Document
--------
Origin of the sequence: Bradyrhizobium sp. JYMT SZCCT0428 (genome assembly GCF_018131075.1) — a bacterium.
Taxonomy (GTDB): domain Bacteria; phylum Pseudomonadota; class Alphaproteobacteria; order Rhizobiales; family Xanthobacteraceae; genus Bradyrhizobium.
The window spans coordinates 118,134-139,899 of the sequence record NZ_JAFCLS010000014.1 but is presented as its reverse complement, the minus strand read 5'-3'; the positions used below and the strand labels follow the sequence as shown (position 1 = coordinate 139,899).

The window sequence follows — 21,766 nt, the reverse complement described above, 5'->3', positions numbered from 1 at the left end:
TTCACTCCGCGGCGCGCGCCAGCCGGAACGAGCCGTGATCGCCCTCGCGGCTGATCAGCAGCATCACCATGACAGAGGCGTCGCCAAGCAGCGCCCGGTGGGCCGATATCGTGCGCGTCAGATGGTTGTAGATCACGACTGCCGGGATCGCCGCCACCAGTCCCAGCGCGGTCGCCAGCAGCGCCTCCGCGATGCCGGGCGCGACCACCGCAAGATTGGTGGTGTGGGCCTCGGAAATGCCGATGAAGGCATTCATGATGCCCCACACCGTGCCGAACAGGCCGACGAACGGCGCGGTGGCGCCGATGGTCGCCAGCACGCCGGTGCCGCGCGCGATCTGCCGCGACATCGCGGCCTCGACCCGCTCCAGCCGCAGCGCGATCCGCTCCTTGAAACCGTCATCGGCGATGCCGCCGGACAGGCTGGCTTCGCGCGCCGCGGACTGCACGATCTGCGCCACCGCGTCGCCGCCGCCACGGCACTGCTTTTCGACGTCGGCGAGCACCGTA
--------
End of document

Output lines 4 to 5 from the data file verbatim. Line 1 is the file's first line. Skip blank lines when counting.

The window sequence follows — 21,766 nt, the reverse complement described above, 5'->3', positions numbered from 1 at the left end:
TTCACTCCGCGGCGCGCGCCAGCCGGAACGAGCCGTGATCGCCCTCGCGGCTGATCAGCAGCATCACCATGACAGAGGCGTCGCCAAGCAGCGCCCGGTGGGCCGATATCGTGCGCGTCAGATGGTTGTAGATCACGACTGCCGGGATCGCCGCCACCAGTCCCAGCGCGGTCGCCAGCAGCGCCTCCGCGATGCCGGGCGCGACCACCGCAAGATTGGTGGTGTGGGCCTCGGAAATGCCGATGAAGGCATTCATGATGCCCCACACCGTGCCGAACAGGCCGACGAACGGCGCGGTGGCGCCGATGGTCGCCAGCACGCCGGTGCCGCGCGCGATCTGCCGCGACATCGCGGCCTCGACCCGCTCCAGCCGCAGCGCGATCCGCTCCTTGAAACCGTCATCGGCGATGCCGCCGGACAGGCTGGCTTCGCGCGCCGCGGACTGCACGATCTGCGCCACCGCGTCGCCGCCGCCACGGCACTGCTTTTCGACGTCGGCGAGCACCGTA